Controlling What You Say: Who’s Worse?

I don’t know who said it–can’t find it on the Web anywhere–but the other day someone told me the pithiest characterization of the reds and the blues that I’ve ever heard:

"Conservatives want to control what you’re allowed to say. Liberals want to control what words you’re allowed to use to say it."

Examples of each are thick on the ground. Conservatives actively work to prevent people from talking about evolution, or abortion, or contraception. Liberals don’t want people to say "black," or "woman" (remember "womyn"?), or other "politically incorrect" usages.

The distinction isn’t absolute, of course–few things are. Liberals are rather desperate to prevent discussion of the heritability of mental characteristics, for instance–especially intelligence. (Remember the death threats directed at the authors of The Bell Curve?) And conservatives are adamant about the usage "partial-birth abortion." But I still think that in general, the distinction holds true.

Both approaches are power plays, of course–seeking to control or at least influence what people think and speak about, and how they think and speak about it. But the effort to control what people speak about, it seems to me, is far more contrary to our founders’ intent than trying to control the rhetorical spin of that speech.

When in 1837 the mobs in Alton, Illinois threw Elizah Lovejoy’s printing press in the Missisippi (four times–the last time also killing Lovejoy) because he evangelized for abolition in his publications, that was, I think we could say comfortably, controlling what a person is allowed to say. That’s very different from promoting a particular rhetorical lexicon, and heaping derision on those who stray from that lexicon.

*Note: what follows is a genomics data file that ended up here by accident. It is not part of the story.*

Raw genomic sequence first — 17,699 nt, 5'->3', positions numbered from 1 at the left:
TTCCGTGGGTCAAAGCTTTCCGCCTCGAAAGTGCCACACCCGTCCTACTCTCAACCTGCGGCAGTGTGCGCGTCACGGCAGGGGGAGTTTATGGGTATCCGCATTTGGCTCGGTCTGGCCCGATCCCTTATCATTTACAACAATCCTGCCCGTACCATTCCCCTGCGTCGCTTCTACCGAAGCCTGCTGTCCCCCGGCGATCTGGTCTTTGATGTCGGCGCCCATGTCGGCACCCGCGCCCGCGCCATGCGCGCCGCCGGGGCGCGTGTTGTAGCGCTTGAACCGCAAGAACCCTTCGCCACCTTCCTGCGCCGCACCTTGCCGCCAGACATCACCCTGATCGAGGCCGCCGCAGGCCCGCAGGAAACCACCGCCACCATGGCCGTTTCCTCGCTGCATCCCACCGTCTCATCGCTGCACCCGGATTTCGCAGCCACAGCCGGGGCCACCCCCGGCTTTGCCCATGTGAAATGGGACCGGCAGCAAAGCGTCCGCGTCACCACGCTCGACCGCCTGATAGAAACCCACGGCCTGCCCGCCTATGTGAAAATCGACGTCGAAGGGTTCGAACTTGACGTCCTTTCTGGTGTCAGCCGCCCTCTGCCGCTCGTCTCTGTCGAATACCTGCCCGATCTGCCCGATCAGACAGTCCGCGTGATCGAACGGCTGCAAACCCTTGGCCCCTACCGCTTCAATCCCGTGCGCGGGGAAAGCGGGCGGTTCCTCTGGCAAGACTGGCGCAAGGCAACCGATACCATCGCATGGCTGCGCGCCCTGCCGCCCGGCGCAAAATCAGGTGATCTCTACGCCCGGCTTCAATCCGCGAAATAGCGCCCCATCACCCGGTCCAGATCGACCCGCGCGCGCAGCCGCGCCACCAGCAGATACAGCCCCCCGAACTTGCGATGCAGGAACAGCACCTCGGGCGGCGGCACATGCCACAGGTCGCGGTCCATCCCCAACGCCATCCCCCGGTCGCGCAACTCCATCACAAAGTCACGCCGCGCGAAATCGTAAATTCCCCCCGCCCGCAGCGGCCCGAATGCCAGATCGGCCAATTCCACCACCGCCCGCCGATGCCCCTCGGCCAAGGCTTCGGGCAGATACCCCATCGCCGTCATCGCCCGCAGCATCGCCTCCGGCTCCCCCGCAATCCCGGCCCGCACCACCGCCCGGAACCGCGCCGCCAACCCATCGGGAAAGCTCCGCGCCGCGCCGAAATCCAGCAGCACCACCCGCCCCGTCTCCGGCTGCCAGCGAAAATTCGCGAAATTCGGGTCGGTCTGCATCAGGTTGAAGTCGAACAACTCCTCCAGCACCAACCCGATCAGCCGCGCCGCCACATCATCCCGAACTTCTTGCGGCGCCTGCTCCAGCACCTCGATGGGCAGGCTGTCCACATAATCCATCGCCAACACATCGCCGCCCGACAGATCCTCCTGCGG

Likewise, passing laws that control what doctors, schoolteachers, and everyday citizens are allowed to say is a very different thing from using rhetoric to control what words people are comfortable saying.

So again, we have the "conservatives" attacking and undercutting perhaps the fundamental American right–the right of free speech–using the force of law, while the "liberals" merely seek to dominate that speech by promulgating specific language (admittedly, often in wacky and twisted ways).

Who’s the true conservative here?






One response to “Controlling What You Say: Who’s Worse?”

  1. Steve Avatar

    If you heard this statement that conservatives want to control what you say, then that statement is totally untrue.
    We do not want that. We just want to see some civility and the proper venue. An honest, civil dialog is necesary to running a democracy, which tends to be noisy anyway. But when students rush a stage (like at Columbia when the Minute Men tried to provide an opinion) or code pink shows up at Bush’s ceremony to swear in new citizens and shout “F**k you Bush” this is inappropriate behavior.
    We don’t want to shut down liberal media outlets, but I hear all the time that liberals would like to see Fox News or Rush taken off the air.
    Who wants control? You decide.